History of the Pet Lover’s Program
Figure 1 is a timeline that describes the history of the Pet Lover’s program from 2010 through 2019. In 2010, the Veterinary Board, working with a nonprofit organization began collecting applications and fees to meet the 7,500 threshold. In 2013, the Veterinary Board collected and submitted a sufficient number of applications and fees to the DMV, and the DMV began to issue Pet Lover’s plates. In 2014, the Office of Administrative Law disapproved the Veterinary Board’s proposal to delegate its responsibility for establishing grant application procedures and criteria to a nonprofit organization. In 2016, the Legislature authorized the Veterinary Board to allocate money to a nonprofit organization to distribute grants. In 2016, the Veterinary Board identified conflicts of interest in selecting a nonprofit and directed its executive officer to seek to transfer the Pet Lover’s program to Food and Agriculture. In 2018, the Legislature shifted responsibility for overseeing the Pet Lover’s program to Food and Agriculture beginning on January 1, 2018. In 2019, Food and Agriculture began accepting grant applications and awarded $330,000 in grant funding to 11 recipients.
One Reviewer’s Application Scores Were Significantly Lower, Potentially Resulting in an Unfair Advantage for Some Applicants
Figure 2 is a bar graph that demonstrates the range in scores for each of the four grant application reviewers. It shows that one reviewer's application scores were significantly lower, resulting in an unfair advantage for some applicants. The bottom of the graph shows four individuals, all of whom are sitting at the same desk. Each of these individuals represents a grant application reviewer. Each reviewer is labeled with a letter A, B, C, or D. Above each person, there is a shaded bar that shows the highest and lowest score that the reviewer gave to the applications they reviewed. Reviewer A’s highest score was 39 and their lowest score was 27. Reviewer B’s highest score was 50 and lowest score was 31. Reviewer C’s highest score was 45 and lowest score was 26. Reviewer D’s highest score was 50 and lowest score was 28. Reviewer D also gave one application a score of 5, but this score was an outlier and therefore excluded from this analysis.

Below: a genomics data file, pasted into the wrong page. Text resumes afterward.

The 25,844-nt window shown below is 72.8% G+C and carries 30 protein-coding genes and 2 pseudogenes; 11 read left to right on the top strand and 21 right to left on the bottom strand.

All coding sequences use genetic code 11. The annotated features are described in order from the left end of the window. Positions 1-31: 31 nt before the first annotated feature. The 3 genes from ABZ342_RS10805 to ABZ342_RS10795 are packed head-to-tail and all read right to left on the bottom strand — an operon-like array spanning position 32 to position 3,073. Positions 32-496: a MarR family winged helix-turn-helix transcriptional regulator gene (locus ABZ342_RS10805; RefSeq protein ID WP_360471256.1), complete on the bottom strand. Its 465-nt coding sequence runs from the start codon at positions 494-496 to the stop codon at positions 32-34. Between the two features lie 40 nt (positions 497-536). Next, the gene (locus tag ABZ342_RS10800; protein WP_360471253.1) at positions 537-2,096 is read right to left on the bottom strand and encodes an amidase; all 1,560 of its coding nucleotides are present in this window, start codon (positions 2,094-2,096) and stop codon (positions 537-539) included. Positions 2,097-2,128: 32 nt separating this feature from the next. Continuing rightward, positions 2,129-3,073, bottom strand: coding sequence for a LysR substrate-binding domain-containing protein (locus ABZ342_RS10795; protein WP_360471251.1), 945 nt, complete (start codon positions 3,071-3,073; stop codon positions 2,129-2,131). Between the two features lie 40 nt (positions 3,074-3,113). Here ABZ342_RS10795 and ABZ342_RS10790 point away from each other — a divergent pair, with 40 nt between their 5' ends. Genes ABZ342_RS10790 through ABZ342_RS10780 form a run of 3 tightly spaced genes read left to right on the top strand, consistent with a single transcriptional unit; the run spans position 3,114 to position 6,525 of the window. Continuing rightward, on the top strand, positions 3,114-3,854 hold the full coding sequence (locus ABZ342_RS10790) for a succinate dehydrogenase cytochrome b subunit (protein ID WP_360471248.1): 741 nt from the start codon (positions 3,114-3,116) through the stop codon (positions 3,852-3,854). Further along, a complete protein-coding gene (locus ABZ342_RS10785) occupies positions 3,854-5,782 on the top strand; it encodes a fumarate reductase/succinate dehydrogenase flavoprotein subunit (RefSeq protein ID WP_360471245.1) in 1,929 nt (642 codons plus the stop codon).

Pet Lover’s Revenue Continued to Decline With Food and Agriculture’s Oversight of the Program
Figure 3 is an infographic with three panels. The first panel, a bar graph, shows yearly revenue for the Pet Lover’s program from fiscal year 2014-15 through 2018-19, and highlights that Food and Agriculture took over the Pet Lover’s program in January 2018. It also shows that revenue declined from $326,000 in fiscal year 2017-18 to $299,000 in fiscal year 2018-19, and it has an arrow coming from the decrease in those two years pointing to the second panel. The second panel shows text which states that the decrease in Pet Lover’s plate revenue between 2017-18 and 2018-19 was 8 percent. There is also an arrow leading from this decrease to the third panel. The third panel, shows a closed spay and neuter clinic, and explains that the 8 percent decrease in revenue represents almost 500 fewer spayed or neutered animals.
The Pet Lover’s Program Could Be Insolvent in Fiscal Year 2024–25
Figure 4 is a line graph that shows projected Pet Lover’s program fund balance, projected total expenditures, and projected revenue, beginning in fiscal year 2018-19 and ending with fiscal year 2024-25. The projected expenditures line remains mostly flat across the graph. The revenue line shows a slight decrease, and the space between the total projected expenditures and revenues widens as those lines continue across the graph. The projected fund balance line declines steeply from about $1.1 million to past zero, across the graph between fiscal years 2018-19 and 2024-25. There is also a text box on the graph which states that in fiscal year 2022-23, the projected expenditures will exceed the remaining projected program balance.
Food and Agriculture Has Failed to Adequately Market or Promote the Pet Lover’s Program
Figure 5 is a table that shows five specialized plate programs and the marketing methods that each program used to promote their specialized plate. The five specialized plate programs listed in Figure 5 are: Pet Lover’s plate, California Agriculture plate, Arts Council plate, Kids’ plate, and Whale Tail plate. The five promotional methods are: DMV flyer, social media, plate website, requiring grantees to promote the plate program, and contracting for marketing services. Both the Arts and Whale Tail plate programs utilized all of the listed methods. The Kids’ plate utilized all methods, except for a grantee requirement to promote the Kids’ plate program. The California Agriculture plate, which Food and Agriculture also sponsors, only used two of the methods: social media and a plate website. However, the Pet Lover’s program only utilized one method, a website that promotes the Pet Lover’s plate.